The APC said all the documents tendered by the petitioners in their attempt to establish the allegation of forgery of the certificates Tinubu presented to INEC are inadmissible in law. The APC held that the ten witnesses called by Atiku Abubakar and his party, even if believed, have not advanced the petitioners case by an inch and added that, the purported evidence of the 27 witnesses called by the Petitioners is not only poor but also deficient in credibility to disturb the presidential election which was held all over the Federation in substantial compliance with the provisions of the law.
INEC, in its address, submitted that Tinubu won the February 25 presidential election and was validly returned as the winner. In a reply by its lawyer, Abubakar Mahmoud (SAN) to the petition filed by Atiku and his party, INEC said Tinubu met all the legal requirements to be announced as the winner of the election.
The electoral body argued that a candidate must not secure 25 percent votes in the nation’s capital, Abuja, to be declared winner, because the FCT wasn’t accorded any special status in the constitution as being erroneously portrayed by some candidates and political parties who lost the Presidential election. On why it returned Tinubu as the winner of the Presidential election, INEC said the APC candidate got 25 percent of the valid votes cast in 29 States across Nigeria. “Having scored at least one-quarter of the valid votes cast in 29 states, which is over and above the 2/3 states threshold required by the constitution, in addition to scoring the majority of the lawful votes cast at the election, the 2nd respondent was properly declared winner and returned as the president-elect of the Federal Republic of Nigeria”, INEC said and appealed to the court to dismiss the petition.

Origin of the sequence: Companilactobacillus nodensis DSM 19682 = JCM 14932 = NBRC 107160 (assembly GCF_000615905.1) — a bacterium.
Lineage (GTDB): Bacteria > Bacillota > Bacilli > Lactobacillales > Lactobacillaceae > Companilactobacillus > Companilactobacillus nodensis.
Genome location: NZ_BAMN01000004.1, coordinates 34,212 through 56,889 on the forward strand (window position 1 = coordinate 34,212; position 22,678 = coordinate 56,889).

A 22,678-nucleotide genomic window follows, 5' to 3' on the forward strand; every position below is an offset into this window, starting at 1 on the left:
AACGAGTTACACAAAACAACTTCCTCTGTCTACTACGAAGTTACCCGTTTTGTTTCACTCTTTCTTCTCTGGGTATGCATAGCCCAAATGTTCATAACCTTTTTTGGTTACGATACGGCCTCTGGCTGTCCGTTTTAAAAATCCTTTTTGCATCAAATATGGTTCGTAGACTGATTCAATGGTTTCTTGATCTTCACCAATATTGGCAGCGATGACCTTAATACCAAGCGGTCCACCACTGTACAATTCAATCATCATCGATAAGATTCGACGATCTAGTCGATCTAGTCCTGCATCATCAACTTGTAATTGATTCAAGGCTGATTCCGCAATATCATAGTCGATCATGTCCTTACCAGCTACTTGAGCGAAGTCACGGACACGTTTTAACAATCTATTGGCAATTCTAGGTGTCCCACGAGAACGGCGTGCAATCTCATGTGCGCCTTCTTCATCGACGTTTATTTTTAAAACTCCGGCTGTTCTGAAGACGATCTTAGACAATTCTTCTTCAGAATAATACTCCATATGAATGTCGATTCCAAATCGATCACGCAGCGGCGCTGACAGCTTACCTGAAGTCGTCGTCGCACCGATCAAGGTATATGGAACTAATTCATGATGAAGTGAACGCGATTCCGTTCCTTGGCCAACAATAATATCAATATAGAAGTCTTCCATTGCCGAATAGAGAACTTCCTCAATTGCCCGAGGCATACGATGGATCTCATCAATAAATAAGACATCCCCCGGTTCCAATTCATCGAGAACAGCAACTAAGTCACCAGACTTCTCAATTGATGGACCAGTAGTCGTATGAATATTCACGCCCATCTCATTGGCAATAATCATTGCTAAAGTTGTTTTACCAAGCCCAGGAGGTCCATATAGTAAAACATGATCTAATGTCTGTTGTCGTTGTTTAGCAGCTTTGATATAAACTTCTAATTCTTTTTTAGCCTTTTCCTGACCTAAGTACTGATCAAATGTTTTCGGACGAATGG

President Tinubu in his reply, told the court to decline the request to nullify the February 25 election that produced him as president, on account that he did not score 25% of the lawful votes cast during the election in the FCT. Tinubu’s submissions were contained in his final written address against the two petitions pending before the court filed on his behalf by his lead counsel, Chief Wole Olanipekun (SAN) who further argued that, while Section 3(1) of the Constitution specifically lists the 36 States by their respective names, the sidenote reads thus: “States of the Federation and the Federal Capital Territory, Abuja.” Section 299, for ease of reference and clarity, provides thus: “The provisions of this Constitution shall apply to the Federal Capital Territory, Abuja as if it were one of the States of the Federation…” The phrase ‘as if’ has been defined in Corpus Juris Secundum, page 298 as connoting “in the same manner and to the same extent.”
After the petitioners and the respondents adopted their final written addresses, the five-member panel of the Presidential Election Petition Court (PEPC), presided by Justice Haruna Tsammani, reserved the date for judgment to a date that would be communicated to parties in the various petitions. So, the waiting game goes on.